July 9, 2007, Enterprise Dispatch
Pastor's Column

Truth: absolute or relative?

Pastor Orval Wirkkala, Kingston Apostolic, Lutheran Church

In this day and age, many contend that truth is that which is relative to one’s own knowledge and experience within their particular framework of ideas.

As Christians, we believe the Bible is true, and therefore, it is the basis by which we discern right from wrong as well as upon which we build our view of life. But we acknowledge that even though the Bible is infallible, our interpretations and understandings are not, always leaving open the possibility that our understandings and opinions may not be consistent with the Word of God.

This most often happens due to our excessive dependence on the understandings/traditions of men as the basis of our knowledge. We must always be careful that we do not allow the fallible traditions and opinions of mortals to have precedence over that which God has clearly outlined in the Holy Scriptures, knowledge which comes to us as a result of the work of the Holy Spirit, always in agreement with the divinely-inspired scriptures.

In the early days of my ministry, an older, more experienced minister and I were talking on the phone and I was relating to him that the spiritual writings and teachings of those of days gone by were important, but that it was not essential to read them. He was somewhat quiet and then he said, “God has revealed Himself to his servants in the past, too.”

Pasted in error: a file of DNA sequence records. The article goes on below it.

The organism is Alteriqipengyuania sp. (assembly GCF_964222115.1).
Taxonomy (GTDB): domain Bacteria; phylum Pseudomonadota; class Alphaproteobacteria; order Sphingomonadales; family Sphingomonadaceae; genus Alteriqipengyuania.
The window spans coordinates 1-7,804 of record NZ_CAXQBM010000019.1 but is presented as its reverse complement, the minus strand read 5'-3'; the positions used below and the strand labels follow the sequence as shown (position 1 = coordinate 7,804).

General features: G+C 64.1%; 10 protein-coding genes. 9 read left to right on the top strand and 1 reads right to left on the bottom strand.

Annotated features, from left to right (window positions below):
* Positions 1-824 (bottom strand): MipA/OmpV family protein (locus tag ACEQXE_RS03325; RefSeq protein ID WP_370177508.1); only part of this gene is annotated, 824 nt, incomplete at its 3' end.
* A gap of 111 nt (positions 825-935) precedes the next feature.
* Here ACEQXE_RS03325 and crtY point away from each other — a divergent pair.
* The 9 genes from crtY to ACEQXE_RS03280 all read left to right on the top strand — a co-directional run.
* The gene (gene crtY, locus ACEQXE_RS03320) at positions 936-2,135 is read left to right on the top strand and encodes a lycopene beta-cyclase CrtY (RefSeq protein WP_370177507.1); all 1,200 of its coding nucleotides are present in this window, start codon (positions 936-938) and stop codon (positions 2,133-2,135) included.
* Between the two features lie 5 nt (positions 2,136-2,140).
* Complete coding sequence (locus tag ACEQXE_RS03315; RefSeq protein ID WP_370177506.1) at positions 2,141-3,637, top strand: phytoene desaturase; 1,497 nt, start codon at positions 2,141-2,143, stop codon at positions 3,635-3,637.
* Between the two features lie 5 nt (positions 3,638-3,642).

As I thought on that, it came to me that I was out of balance in thinking that there was little benefit in utilizing the knowledge and experiences of those to whom the Lord had revealed Himself in the past and whom He had used as his servants through the years. Since that time, I have received much instruction and encouragement from reading and meditating on writings as supplements to the infallible Word of God, both from times past, as well as contemporary writings.

But I continue to do so with caution, attempting to compare everything I read or hear with the Bible, so that I will not allow fallible writings to unduly influence my interpretation of the Holy Scriptures. Never should we allow the opinions of men, which have no scriptural backing, to be our source of knowledge.

Accepting and teaching as truth ideas (from the past or contemporary) that are not consistent with the Bible have to this day, created many not sanctioned by God) walls between denominations and churches, which separate the people of God as well as families from one another.

“Trust in the Lord with all thine heart and lean not unto thine own understanding.” Proverbs 3:5

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